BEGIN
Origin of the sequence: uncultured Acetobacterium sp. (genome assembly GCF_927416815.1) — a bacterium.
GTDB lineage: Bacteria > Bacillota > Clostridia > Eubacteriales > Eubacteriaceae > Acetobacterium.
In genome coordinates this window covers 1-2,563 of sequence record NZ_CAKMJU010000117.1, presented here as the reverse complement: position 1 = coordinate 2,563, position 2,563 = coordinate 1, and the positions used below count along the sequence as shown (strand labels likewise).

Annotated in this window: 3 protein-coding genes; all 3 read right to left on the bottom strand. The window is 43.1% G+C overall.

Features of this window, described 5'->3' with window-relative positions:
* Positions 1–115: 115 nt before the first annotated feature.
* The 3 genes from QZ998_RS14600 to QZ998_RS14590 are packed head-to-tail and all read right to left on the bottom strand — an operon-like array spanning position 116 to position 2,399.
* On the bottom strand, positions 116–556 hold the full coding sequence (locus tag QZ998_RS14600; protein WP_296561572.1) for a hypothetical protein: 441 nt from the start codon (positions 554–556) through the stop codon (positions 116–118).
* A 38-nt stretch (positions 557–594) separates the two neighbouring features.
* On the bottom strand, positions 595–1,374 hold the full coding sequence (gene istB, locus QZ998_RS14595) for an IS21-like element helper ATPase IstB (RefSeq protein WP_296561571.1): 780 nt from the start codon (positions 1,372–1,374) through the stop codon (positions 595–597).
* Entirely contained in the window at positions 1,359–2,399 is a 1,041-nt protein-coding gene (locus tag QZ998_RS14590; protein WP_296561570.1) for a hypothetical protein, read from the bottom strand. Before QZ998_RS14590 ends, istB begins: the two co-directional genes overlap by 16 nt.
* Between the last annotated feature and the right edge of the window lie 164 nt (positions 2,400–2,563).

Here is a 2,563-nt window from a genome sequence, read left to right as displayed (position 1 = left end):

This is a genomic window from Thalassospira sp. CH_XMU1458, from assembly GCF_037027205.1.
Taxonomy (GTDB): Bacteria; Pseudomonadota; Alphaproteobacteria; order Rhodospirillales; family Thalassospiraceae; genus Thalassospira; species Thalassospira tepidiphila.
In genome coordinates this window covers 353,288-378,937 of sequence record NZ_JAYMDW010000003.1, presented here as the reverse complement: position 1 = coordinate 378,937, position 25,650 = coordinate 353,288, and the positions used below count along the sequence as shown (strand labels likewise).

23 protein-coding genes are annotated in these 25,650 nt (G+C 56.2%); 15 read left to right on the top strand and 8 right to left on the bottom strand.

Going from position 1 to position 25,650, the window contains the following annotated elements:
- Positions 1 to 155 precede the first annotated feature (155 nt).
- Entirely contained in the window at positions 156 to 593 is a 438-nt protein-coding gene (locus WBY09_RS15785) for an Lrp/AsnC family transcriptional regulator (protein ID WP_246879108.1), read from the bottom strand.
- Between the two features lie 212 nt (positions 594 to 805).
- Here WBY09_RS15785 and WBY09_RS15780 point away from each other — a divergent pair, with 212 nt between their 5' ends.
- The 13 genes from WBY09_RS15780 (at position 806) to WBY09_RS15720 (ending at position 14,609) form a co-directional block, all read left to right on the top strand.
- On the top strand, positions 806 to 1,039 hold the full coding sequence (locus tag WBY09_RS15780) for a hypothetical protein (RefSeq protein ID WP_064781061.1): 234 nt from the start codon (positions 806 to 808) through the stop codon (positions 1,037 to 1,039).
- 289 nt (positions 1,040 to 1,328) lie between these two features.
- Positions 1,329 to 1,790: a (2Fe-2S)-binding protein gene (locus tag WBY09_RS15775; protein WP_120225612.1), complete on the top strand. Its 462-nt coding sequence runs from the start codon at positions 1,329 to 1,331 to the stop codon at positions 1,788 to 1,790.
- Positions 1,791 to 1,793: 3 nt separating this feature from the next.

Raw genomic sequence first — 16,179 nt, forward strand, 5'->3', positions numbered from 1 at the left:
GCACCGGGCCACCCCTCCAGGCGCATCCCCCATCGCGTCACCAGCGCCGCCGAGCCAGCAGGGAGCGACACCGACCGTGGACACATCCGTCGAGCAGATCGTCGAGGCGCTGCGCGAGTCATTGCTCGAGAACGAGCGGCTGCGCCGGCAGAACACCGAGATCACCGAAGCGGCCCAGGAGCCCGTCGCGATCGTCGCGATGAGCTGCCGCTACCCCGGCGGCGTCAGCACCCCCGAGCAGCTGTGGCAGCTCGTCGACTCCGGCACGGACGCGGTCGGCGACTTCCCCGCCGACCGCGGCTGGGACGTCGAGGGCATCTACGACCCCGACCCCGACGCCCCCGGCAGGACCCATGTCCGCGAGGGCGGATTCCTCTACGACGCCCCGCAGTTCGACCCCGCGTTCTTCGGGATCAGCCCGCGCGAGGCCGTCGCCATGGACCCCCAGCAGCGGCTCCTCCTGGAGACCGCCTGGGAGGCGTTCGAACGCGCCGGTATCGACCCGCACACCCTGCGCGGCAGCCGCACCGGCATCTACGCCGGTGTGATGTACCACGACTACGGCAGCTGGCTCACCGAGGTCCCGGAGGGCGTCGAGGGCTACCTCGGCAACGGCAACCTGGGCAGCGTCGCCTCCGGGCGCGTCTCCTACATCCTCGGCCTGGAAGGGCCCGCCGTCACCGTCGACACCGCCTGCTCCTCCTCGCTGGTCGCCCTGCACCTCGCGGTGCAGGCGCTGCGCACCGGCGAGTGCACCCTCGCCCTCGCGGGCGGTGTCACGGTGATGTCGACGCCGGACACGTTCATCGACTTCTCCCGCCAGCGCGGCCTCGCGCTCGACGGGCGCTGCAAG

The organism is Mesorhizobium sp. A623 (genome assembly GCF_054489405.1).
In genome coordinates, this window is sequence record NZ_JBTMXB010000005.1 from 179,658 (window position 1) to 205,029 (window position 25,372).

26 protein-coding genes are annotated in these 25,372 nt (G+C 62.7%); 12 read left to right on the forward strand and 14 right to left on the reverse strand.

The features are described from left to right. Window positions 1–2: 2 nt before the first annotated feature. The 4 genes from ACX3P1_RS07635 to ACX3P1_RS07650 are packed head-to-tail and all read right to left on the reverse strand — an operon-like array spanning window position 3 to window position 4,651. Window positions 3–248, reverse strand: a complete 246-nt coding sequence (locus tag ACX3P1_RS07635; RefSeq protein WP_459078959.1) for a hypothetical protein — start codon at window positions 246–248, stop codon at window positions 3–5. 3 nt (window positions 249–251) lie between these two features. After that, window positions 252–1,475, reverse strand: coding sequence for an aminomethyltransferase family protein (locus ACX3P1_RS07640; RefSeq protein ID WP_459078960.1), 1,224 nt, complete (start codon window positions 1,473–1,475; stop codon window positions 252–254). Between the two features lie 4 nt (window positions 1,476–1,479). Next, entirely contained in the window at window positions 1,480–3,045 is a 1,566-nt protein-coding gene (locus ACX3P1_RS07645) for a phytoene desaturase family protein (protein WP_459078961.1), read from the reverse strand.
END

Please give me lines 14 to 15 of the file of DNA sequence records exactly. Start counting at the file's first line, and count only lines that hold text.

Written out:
This is a genomic window from Thalassospira sp. CH_XMU1458, from assembly GCF_037027205.1.
Taxonomy (GTDB): Bacteria; Pseudomonadota; Alphaproteobacteria; order Rhodospirillales; family Thalassospiraceae; genus Thalassospira; species Thalassospira tepidiphila.